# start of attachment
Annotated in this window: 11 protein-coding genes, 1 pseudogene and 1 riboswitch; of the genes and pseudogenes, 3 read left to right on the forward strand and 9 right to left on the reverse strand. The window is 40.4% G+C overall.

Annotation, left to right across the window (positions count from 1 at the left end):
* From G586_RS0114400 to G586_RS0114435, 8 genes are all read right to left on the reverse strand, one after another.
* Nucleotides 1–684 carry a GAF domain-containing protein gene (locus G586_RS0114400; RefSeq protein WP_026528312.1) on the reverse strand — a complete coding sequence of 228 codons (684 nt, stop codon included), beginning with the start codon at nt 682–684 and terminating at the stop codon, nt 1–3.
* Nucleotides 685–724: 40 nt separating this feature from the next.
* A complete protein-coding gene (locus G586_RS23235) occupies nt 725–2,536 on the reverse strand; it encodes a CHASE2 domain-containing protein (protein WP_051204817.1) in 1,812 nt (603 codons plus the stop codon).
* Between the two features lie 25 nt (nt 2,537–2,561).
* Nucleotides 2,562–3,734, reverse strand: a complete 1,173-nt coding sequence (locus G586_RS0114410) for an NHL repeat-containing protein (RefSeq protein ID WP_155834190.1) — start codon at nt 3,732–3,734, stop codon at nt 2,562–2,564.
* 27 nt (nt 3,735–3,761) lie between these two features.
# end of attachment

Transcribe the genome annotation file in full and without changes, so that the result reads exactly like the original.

Annotated in this window: 11 protein-coding genes, 1 pseudogene and 1 riboswitch; of the genes and pseudogenes, 3 read left to right on the forward strand and 9 right to left on the reverse strand. The window is 40.4% G+C overall.

Annotation, left to right across the window (positions count from 1 at the left end):
* From G586_RS0114400 to G586_RS0114435, 8 genes are all read right to left on the reverse strand, one after another.
* Nucleotides 1–684 carry a GAF domain-containing protein gene (locus G586_RS0114400; RefSeq protein WP_026528312.1) on the reverse strand — a complete coding sequence of 228 codons (684 nt, stop codon included), beginning with the start codon at nt 682–684 and terminating at the stop codon, nt 1–3.
* Nucleotides 685–724: 40 nt separating this feature from the next.
* A complete protein-coding gene (locus G586_RS23235) occupies nt 725–2,536 on the reverse strand; it encodes a CHASE2 domain-containing protein (protein WP_051204817.1) in 1,812 nt (603 codons plus the stop codon).
* Between the two features lie 25 nt (nt 2,537–2,561).
* Nucleotides 2,562–3,734, reverse strand: a complete 1,173-nt coding sequence (locus G586_RS0114410) for an NHL repeat-containing protein (RefSeq protein ID WP_155834190.1) — start codon at nt 3,732–3,734, stop codon at nt 2,562–2,564.
* 27 nt (nt 3,735–3,761) lie between these two features.